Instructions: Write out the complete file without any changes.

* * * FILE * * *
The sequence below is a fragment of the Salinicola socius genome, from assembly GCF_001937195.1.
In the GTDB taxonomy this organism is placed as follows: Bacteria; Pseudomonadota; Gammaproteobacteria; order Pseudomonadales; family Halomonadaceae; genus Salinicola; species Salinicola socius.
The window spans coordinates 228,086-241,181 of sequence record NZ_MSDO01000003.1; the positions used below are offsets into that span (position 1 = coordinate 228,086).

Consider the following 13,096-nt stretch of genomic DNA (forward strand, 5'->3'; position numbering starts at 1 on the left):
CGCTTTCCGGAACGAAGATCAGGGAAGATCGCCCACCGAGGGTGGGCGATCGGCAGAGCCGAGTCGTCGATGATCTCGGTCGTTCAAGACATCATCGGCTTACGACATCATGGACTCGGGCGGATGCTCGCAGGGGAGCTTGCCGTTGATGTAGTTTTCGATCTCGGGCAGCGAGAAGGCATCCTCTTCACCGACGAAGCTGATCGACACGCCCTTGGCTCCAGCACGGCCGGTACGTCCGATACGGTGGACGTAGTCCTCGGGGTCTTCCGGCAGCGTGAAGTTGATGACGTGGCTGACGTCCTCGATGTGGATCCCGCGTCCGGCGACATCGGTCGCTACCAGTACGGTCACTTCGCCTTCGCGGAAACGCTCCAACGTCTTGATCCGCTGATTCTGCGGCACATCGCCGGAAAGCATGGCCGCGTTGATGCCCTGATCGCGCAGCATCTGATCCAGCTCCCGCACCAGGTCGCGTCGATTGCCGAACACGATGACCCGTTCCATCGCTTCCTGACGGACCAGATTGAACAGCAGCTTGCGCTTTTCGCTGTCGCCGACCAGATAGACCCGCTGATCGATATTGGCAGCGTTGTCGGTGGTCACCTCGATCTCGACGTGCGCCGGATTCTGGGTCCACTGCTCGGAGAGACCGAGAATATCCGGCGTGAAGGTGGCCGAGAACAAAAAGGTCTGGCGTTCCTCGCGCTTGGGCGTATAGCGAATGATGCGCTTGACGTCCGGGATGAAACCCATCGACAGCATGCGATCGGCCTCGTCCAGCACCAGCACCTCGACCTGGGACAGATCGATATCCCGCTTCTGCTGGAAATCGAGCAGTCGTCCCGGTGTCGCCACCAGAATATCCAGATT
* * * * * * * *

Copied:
The sequence below is a fragment of the Salinicola socius genome, from assembly GCF_001937195.1.
In the GTDB taxonomy this organism is placed as follows: Bacteria; Pseudomonadota; Gammaproteobacteria; order Pseudomonadales; family Halomonadaceae; genus Salinicola; species Salinicola socius.
The window spans coordinates 228,086-241,181 of sequence record NZ_MSDO01000003.1; the positions used below are offsets into that span (position 1 = coordinate 228,086).

Consider the following 13,096-nt stretch of genomic DNA (forward strand, 5'->3'; position numbering starts at 1 on the left):
CGCTTTCCGGAACGAAGATCAGGGAAGATCGCCCACCGAGGGTGGGCGATCGGCAGAGCCGAGTCGTCGATGATCTCGGTCGTTCAAGACATCATCGGCTTACGACATCATGGACTCGGGCGGATGCTCGCAGGGGAGCTTGCCGTTGATGTAGTTTTCGATCTCGGGCAGCGAGAAGGCATCCTCTTCACCGACGAAGCTGATCGACACGCCCTTGGCTCCAGCACGGCCGGTACGTCCGATACGGTGGACGTAGTCCTCGGGGTCTTCCGGCAGCGTGAAGTTGATGACGTGGCTGACGTCCTCGATGTGGATCCCGCGTCCGGCGACATCGGTCGCTACCAGTACGGTCACTTCGCCTTCGCGGAAACGCTCCAACGTCTTGATCCGCTGATTCTGCGGCACATCGCCGGAAAGCATGGCCGCGTTGATGCCCTGATCGCGCAGCATCTGATCCAGCTCCCGCACCAGGTCGCGTCGATTGCCGAACACGATGACCCGTTCCATCGCTTCCTGACGGACCAGATTGAACAGCAGCTTGCGCTTTTCGCTGTCGCCGACCAGATAGACCCGCTGATCGATATTGGCAGCGTTGTCGGTGGTCACCTCGATCTCGACGTGCGCCGGATTCTGGGTCCACTGCTCGGAGAGACCGAGAATATCCGGCGTGAAGGTGGCCGAGAACAAAAAGGTCTGGCGTTCCTCGCGCTTGGGCGTATAGCGAATGATGCGCTTGACGTCCGGGATGAAACCCATCGACAGCATGCGATCGGCCTCGTCCAGCACCAGCACCTCGACCTGGGACAGATCGATATCCCGCTTCTGCTGGAAATCGAGCAGTCGTCCCGGTGTCGCCACCAGAATATCCAGATT